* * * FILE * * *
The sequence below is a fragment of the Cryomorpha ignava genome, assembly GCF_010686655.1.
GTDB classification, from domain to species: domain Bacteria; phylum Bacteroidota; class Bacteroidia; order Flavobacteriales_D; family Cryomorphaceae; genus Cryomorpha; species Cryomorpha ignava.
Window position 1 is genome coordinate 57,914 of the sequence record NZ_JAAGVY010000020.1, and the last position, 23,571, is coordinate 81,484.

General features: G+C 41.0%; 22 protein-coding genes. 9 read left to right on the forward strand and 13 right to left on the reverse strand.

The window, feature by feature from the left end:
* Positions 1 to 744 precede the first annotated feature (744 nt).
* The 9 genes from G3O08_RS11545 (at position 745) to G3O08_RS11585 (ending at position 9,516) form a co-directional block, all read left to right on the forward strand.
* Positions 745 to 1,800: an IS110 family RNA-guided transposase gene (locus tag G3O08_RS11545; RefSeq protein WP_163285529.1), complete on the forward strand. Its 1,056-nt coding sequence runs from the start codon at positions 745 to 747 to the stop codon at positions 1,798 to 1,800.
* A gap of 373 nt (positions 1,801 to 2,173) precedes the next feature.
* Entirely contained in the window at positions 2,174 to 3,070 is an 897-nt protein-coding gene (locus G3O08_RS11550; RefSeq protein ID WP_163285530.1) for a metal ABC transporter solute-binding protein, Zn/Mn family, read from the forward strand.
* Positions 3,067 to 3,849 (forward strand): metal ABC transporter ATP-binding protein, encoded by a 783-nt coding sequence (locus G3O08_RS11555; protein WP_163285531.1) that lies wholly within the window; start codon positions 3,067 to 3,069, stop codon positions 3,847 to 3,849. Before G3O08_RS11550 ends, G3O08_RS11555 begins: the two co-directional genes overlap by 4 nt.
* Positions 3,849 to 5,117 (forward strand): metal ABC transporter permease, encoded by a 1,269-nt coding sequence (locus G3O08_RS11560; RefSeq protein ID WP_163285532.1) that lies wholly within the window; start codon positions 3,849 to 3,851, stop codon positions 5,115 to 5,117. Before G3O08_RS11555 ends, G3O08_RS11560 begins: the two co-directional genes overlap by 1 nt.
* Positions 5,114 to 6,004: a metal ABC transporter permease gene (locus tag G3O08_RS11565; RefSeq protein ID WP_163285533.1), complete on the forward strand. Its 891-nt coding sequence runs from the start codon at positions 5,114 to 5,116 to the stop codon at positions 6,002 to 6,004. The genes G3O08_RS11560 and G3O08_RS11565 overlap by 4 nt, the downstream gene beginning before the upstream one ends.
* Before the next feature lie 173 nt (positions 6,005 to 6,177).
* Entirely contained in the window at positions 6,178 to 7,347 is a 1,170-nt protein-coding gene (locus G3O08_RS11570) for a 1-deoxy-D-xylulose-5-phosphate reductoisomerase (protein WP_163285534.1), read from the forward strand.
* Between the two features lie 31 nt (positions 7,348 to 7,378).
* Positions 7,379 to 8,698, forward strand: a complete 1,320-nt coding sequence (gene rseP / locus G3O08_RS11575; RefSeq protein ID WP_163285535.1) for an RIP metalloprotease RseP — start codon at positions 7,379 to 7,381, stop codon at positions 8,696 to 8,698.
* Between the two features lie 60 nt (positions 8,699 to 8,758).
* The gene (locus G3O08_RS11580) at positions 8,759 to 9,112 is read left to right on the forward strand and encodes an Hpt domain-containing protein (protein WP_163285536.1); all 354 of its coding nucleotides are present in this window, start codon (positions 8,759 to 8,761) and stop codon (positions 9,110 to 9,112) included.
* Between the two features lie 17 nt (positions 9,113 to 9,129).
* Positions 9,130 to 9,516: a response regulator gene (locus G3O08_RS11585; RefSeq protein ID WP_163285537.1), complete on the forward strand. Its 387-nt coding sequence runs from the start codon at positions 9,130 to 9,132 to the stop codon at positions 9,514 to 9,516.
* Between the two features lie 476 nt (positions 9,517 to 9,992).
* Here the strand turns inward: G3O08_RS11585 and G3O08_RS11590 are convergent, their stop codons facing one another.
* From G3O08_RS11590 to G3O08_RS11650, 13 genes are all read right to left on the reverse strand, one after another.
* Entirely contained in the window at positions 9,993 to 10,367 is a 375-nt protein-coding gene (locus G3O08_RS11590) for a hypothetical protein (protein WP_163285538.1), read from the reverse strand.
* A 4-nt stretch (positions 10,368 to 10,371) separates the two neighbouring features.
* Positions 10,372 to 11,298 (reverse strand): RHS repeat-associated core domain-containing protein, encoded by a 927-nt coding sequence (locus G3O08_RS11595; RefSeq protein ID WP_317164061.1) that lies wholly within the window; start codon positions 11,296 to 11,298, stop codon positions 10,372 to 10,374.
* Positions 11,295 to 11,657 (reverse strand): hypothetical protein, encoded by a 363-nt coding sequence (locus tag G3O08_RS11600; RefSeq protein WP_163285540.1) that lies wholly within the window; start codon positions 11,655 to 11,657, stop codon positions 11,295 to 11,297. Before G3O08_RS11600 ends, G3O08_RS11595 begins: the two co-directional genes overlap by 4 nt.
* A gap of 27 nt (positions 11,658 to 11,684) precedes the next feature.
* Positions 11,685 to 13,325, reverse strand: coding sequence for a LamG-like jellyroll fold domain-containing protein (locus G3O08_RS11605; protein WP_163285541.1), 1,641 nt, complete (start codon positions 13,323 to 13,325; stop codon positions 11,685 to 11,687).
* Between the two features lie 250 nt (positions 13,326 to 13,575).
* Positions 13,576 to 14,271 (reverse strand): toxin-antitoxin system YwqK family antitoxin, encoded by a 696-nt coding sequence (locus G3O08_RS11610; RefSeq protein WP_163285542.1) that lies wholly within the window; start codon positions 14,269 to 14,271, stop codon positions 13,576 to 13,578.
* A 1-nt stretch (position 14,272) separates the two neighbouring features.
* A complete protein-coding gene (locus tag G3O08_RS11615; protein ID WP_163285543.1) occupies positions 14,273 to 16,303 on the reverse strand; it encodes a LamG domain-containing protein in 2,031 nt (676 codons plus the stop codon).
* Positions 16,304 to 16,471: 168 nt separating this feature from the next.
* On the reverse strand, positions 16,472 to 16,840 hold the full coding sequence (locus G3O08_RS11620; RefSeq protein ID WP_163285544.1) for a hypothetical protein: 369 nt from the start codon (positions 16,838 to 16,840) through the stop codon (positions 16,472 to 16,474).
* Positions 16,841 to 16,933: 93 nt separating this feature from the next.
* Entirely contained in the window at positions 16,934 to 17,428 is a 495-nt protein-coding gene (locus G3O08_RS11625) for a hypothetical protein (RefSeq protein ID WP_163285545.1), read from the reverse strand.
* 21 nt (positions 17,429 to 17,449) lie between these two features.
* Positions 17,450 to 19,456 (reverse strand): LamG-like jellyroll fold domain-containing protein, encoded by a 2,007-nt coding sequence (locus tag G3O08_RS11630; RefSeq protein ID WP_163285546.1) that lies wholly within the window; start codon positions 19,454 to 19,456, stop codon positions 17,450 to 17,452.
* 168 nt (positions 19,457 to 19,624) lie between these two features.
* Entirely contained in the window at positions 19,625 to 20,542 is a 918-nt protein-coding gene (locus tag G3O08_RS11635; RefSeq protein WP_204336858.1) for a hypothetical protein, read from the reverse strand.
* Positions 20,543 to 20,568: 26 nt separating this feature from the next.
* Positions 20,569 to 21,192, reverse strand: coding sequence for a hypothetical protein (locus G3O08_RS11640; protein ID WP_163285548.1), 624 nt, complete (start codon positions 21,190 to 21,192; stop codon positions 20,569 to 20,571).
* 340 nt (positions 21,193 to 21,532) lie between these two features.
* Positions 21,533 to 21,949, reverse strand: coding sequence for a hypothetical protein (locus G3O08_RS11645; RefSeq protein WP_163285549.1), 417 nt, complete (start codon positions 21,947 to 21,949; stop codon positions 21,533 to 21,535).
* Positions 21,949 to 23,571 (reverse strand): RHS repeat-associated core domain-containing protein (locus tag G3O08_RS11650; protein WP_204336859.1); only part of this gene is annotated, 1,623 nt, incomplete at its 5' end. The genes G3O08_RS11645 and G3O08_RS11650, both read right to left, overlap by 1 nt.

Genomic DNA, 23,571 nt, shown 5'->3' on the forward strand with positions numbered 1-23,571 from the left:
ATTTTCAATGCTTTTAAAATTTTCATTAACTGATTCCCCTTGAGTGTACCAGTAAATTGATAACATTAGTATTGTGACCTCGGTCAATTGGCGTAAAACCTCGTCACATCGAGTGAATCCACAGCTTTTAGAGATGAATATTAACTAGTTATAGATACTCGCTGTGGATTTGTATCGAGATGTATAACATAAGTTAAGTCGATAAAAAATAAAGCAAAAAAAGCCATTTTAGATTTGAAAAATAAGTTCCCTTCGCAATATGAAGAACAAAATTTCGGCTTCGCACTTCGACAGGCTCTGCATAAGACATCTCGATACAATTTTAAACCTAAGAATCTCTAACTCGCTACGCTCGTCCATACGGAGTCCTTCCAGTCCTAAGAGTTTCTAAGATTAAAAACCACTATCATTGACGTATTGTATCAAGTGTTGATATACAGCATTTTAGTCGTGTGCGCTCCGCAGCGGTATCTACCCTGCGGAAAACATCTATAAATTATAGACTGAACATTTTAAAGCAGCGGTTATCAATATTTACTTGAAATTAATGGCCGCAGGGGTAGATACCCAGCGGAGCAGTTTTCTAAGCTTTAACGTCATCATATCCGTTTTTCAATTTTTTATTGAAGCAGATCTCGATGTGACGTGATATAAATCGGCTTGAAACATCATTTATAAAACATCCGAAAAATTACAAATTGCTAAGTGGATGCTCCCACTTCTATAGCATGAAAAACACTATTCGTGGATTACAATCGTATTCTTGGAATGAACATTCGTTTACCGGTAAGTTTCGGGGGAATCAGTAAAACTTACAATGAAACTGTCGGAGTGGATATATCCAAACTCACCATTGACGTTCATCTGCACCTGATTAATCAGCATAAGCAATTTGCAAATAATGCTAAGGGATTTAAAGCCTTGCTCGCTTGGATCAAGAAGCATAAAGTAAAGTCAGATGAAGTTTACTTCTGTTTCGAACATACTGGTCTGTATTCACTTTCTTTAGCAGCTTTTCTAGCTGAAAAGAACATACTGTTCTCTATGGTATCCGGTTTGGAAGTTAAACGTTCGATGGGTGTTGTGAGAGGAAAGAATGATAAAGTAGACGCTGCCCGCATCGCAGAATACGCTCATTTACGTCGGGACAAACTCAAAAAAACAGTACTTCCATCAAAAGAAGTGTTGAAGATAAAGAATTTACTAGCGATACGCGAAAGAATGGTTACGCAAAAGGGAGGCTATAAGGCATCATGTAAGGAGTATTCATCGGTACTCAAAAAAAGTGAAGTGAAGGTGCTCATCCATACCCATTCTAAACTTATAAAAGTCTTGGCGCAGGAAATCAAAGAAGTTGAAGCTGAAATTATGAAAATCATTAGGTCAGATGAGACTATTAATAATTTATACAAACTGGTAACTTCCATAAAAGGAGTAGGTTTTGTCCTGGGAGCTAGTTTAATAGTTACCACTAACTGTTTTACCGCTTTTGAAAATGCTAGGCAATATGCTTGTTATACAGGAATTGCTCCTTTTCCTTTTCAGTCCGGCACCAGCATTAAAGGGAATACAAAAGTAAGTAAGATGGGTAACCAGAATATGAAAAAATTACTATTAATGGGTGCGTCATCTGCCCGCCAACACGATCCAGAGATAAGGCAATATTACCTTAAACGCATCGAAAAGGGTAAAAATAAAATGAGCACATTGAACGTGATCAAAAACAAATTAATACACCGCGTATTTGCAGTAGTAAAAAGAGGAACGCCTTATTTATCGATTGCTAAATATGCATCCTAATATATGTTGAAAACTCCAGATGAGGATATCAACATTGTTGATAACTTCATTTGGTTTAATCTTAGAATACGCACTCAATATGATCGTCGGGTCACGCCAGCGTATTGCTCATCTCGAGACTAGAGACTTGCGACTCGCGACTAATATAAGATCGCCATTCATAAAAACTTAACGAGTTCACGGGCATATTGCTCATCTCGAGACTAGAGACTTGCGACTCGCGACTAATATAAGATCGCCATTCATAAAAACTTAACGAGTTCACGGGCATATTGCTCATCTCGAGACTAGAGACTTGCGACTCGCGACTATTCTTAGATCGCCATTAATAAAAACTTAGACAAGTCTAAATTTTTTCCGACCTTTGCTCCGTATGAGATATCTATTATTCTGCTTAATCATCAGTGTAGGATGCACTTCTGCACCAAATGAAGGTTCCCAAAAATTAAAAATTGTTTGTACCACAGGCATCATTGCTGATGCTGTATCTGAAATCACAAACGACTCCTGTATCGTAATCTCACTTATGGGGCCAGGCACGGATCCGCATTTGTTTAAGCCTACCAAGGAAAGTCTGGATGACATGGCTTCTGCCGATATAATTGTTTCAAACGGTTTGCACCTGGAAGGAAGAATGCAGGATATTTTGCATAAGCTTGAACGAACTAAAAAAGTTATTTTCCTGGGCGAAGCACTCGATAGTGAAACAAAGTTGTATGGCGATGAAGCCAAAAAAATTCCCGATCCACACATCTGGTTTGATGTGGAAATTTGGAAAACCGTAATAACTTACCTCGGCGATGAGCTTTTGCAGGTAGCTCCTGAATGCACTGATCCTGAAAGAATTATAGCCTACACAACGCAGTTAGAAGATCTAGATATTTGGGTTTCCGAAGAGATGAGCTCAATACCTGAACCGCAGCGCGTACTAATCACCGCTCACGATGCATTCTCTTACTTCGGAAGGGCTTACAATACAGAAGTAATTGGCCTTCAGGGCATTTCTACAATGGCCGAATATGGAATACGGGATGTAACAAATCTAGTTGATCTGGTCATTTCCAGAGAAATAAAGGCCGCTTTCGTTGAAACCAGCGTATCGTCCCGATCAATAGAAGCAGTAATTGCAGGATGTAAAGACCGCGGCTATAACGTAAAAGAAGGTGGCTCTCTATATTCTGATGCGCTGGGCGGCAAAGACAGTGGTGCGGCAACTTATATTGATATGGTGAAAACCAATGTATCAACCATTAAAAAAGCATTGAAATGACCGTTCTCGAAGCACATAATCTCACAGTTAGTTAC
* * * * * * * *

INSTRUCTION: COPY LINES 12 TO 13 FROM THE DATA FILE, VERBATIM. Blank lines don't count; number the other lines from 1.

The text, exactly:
* Positions 3,849 to 5,117 (forward strand): metal ABC transporter permease, encoded by a 1,269-nt coding sequence (locus G3O08_RS11560; RefSeq protein ID WP_163285532.1) that lies wholly within the window; start codon positions 3,849 to 3,851, stop codon positions 5,115 to 5,117. Before G3O08_RS11555 ends, G3O08_RS11560 begins: the two co-directional genes overlap by 1 nt.
* Positions 5,114 to 6,004: a metal ABC transporter permease gene (locus tag G3O08_RS11565; RefSeq protein ID WP_163285533.1), complete on the forward strand. Its 891-nt coding sequence runs from the start codon at positions 5,114 to 5,116 to the stop codon at positions 6,002 to 6,004. The genes G3O08_RS11560 and G3O08_RS11565 overlap by 4 nt, the downstream gene beginning before the upstream one ends.